The Life of Muhammad

Al-Waqidi's Kitab Al-Maghazi

Author: Rizwi Faizer

Publisher: Routledge

ISBN: 1136921141

Category: History

Page: 608

View: 9552

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Muhammad b. ‘Umar al-Waqidi was a Muslim scholar, born in Medina in the 1st Century. Of his several writings the most significant is the Kitab al-Maghazi, one of the earliest standard histories of the life of the Prophet. Translated into English for the first time, Rizwi Faizer makes available this key text to a new, English-speaking audience. It includes an "Introduction" authored jointly by Rizwi Faizer and Andrew Rippin and a carefully prepared index. The book deals with the events of the Prophet’s life from the time of his emigration from Mecca to his death, and is generally considered to be biographical. Bringing together events in the Prophet’s life with appropriate passages of Qur’an in a considered sequence, the author presents an interpretation of Islam that existed in his times. It includes citations from the Qur’ān, as well as poetry that appears to have been inspired by activities during his life. This English translation of a seminal text on the life of Muhammad is an invaluable addition to the existing literature, and will be of great significance to students and scholars in the field of Islamic studies, Islamic history, Medieval history and Arabic literature.
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Dār al-islām / dār al-ḥarb

Territories, People, Identities

Author: N.A

Publisher: BRILL

ISBN: 9004331034

Category: Law

Page: 460

View: 9099

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This volume provides the first collection of studies devoted to the binomial dār al-islām / dār al-ḥarb, offering new perspectives on this underexplored issue through the analysis of a wide range of contexts and sources, from medieval to modern times.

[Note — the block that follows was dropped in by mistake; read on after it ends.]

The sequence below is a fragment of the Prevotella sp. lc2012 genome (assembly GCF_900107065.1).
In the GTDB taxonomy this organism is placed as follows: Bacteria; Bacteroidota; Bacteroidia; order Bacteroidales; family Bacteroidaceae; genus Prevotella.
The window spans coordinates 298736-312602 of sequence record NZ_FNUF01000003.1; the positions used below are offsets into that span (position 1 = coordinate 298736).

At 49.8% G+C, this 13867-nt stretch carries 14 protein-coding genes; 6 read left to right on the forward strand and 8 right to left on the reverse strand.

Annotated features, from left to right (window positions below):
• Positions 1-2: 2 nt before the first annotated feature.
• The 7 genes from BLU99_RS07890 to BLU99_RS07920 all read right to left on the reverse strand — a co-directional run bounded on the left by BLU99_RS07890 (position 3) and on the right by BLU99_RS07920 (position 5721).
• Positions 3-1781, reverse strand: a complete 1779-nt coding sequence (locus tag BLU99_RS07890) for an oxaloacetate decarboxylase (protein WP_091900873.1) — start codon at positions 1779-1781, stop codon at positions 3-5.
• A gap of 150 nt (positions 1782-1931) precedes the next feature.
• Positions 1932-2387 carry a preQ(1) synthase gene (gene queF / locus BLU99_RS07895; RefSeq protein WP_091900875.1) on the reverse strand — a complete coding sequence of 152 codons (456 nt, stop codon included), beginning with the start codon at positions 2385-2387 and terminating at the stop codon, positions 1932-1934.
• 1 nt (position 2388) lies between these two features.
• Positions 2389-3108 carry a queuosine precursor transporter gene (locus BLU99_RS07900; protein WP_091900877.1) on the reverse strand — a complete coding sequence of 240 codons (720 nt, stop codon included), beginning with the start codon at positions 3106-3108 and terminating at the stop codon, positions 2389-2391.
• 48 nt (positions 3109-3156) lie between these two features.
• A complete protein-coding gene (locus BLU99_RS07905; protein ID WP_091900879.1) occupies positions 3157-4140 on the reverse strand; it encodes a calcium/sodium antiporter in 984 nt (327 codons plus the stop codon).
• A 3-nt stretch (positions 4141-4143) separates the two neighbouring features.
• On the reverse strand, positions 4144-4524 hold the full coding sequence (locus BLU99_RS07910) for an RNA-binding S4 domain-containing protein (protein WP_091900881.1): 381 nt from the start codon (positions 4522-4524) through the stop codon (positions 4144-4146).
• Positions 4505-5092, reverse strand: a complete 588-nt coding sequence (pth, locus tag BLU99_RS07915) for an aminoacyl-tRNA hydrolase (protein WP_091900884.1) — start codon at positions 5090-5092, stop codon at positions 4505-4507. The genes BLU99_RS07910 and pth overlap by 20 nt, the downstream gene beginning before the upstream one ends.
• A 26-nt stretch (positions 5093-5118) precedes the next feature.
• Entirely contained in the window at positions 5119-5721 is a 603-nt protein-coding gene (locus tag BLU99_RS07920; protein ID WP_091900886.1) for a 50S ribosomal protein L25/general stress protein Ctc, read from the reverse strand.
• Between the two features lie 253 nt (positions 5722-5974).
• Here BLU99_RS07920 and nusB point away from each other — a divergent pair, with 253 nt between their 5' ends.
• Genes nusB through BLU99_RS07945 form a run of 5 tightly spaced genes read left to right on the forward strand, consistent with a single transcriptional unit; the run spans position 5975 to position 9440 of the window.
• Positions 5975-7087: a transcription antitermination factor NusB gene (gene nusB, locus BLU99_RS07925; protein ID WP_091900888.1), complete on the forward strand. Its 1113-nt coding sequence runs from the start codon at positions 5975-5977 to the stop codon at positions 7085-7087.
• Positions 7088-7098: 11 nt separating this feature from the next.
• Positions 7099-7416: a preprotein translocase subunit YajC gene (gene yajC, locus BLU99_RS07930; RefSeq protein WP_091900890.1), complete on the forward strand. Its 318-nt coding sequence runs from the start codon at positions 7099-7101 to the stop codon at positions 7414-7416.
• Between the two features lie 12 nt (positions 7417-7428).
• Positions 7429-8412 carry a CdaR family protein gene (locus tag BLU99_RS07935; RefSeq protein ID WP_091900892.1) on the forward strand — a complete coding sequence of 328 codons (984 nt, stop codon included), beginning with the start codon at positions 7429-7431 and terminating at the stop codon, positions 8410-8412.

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The Arabic Historical Tradition & the Early Islamic Conquests

Folklore, Tribal Lore, Holy War

Author: Boaz Shoshan

Publisher: Routledge

ISBN: 131742025X

Category: History

Page: 198

View: 9246

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The early Arab conquests pose a considerable challenge to modern-day historians. The earliest historical written tradition emerges only after the second half of the eighth century- over one hundred years removed from the events it contends to describe, and was undoubtedly influenced by the motives and interpretations of its authors. Indeed, when speaking or writing about the past, fact was not the only, nor even the prime, concern of Muslims of old. The Arabic Historic Tradition and the Early Islamic Conquests presents a thorough examination of Arabic narratives on the early Islamic conquests. It uncovers the influence of contemporary ideology, examining recurring fictive motifs and evaluating the reasons behind their use. Folklore and tribal traditions are evident throughout the narratives, which aimed to promote individual, tribal and regional fame through describing military prowess in the battles for the spread of Islam. Common tropes are encountered across the materials, which all serve a central theme; the moral superiority of the Muslims, which destined them to victory in God’s plan. Offering a key to the state of mind and agenda of early Muslim writers, this critical reading of Arabic texts would be of great interest to students and scholars of early Arabic History and Literature, as well as a general resource for Middle Eastern History.
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